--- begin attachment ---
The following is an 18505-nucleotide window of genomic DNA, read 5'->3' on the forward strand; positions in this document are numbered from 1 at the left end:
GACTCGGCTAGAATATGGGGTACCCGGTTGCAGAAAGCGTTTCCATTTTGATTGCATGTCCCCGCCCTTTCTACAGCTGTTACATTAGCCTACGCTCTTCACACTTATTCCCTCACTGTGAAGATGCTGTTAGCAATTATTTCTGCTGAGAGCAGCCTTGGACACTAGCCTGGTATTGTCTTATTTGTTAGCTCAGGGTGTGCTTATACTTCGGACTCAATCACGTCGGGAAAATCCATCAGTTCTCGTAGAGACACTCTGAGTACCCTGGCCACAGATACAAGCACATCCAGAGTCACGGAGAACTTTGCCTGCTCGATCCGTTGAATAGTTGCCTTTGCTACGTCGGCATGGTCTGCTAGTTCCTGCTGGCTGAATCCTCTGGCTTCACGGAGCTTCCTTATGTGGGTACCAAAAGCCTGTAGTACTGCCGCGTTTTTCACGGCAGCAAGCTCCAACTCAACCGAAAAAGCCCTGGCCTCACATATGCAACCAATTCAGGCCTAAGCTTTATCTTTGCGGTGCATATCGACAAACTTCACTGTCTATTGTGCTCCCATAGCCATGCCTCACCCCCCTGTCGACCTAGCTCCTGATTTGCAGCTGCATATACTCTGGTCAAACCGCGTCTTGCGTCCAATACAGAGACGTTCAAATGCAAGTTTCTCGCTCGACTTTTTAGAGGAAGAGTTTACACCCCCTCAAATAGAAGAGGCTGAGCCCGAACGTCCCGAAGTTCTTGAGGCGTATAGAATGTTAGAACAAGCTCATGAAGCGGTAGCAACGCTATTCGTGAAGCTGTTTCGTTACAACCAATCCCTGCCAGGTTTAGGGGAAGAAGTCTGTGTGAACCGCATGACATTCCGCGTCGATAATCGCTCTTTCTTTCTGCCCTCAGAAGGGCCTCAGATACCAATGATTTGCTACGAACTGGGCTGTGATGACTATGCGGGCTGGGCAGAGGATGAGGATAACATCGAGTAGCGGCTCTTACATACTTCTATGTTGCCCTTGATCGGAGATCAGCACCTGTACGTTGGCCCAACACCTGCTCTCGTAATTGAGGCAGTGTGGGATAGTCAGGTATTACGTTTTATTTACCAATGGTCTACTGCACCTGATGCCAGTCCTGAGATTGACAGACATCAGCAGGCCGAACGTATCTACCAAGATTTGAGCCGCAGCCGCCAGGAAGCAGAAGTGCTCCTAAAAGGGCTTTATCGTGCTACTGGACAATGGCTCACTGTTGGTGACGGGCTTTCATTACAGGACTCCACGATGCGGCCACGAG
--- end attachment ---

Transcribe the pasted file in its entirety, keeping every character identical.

The following is an 18505-nucleotide window of genomic DNA, read 5'->3' on the forward strand; positions in this document are numbered from 1 at the left end:
GACTCGGCTAGAATATGGGGTACCCGGTTGCAGAAAGCGTTTCCATTTTGATTGCATGTCCCCGCCCTTTCTACAGCTGTTACATTAGCCTACGCTCTTCACACTTATTCCCTCACTGTGAAGATGCTGTTAGCAATTATTTCTGCTGAGAGCAGCCTTGGACACTAGCCTGGTATTGTCTTATTTGTTAGCTCAGGGTGTGCTTATACTTCGGACTCAATCACGTCGGGAAAATCCATCAGTTCTCGTAGAGACACTCTGAGTACCCTGGCCACAGATACAAGCACATCCAGAGTCACGGAGAACTTTGCCTGCTCGATCCGTTGAATAGTTGCCTTTGCTACGTCGGCATGGTCTGCTAGTTCCTGCTGGCTGAATCCTCTGGCTTCACGGAGCTTCCTTATGTGGGTACCAAAAGCCTGTAGTACTGCCGCGTTTTTCACGGCAGCAAGCTCCAACTCAACCGAAAAAGCCCTGGCCTCACATATGCAACCAATTCAGGCCTAAGCTTTATCTTTGCGGTGCATATCGACAAACTTCACTGTCTATTGTGCTCCCATAGCCATGCCTCACCCCCCTGTCGACCTAGCTCCTGATTTGCAGCTGCATATACTCTGGTCAAACCGCGTCTTGCGTCCAATACAGAGACGTTCAAATGCAAGTTTCTCGCTCGACTTTTTAGAGGAAGAGTTTACACCCCCTCAAATAGAAGAGGCTGAGCCCGAACGTCCCGAAGTTCTTGAGGCGTATAGAATGTTAGAACAAGCTCATGAAGCGGTAGCAACGCTATTCGTGAAGCTGTTTCGTTACAACCAATCCCTGCCAGGTTTAGGGGAAGAAGTCTGTGTGAACCGCATGACATTCCGCGTCGATAATCGCTCTTTCTTTCTGCCCTCAGAAGGGCCTCAGATACCAATGATTTGCTACGAACTGGGCTGTGATGACTATGCGGGCTGGGCAGAGGATGAGGATAACATCGAGTAGCGGCTCTTACATACTTCTATGTTGCCCTTGATCGGAGATCAGCACCTGTACGTTGGCCCAACACCTGCTCTCGTAATTGAGGCAGTGTGGGATAGTCAGGTATTACGTTTTATTTACCAATGGTCTACTGCACCTGATGCCAGTCCTGAGATTGACAGACATCAGCAGGCCGAACGTATCTACCAAGATTTGAGCCGCAGCCGCCAGGAAGCAGAAGTGCTCCTAAAAGGGCTTTATCGTGCTACTGGACAATGGCTCACTGTTGGTGACGGGCTTTCATTACAGGACTCCACGATGCGGCCACGAG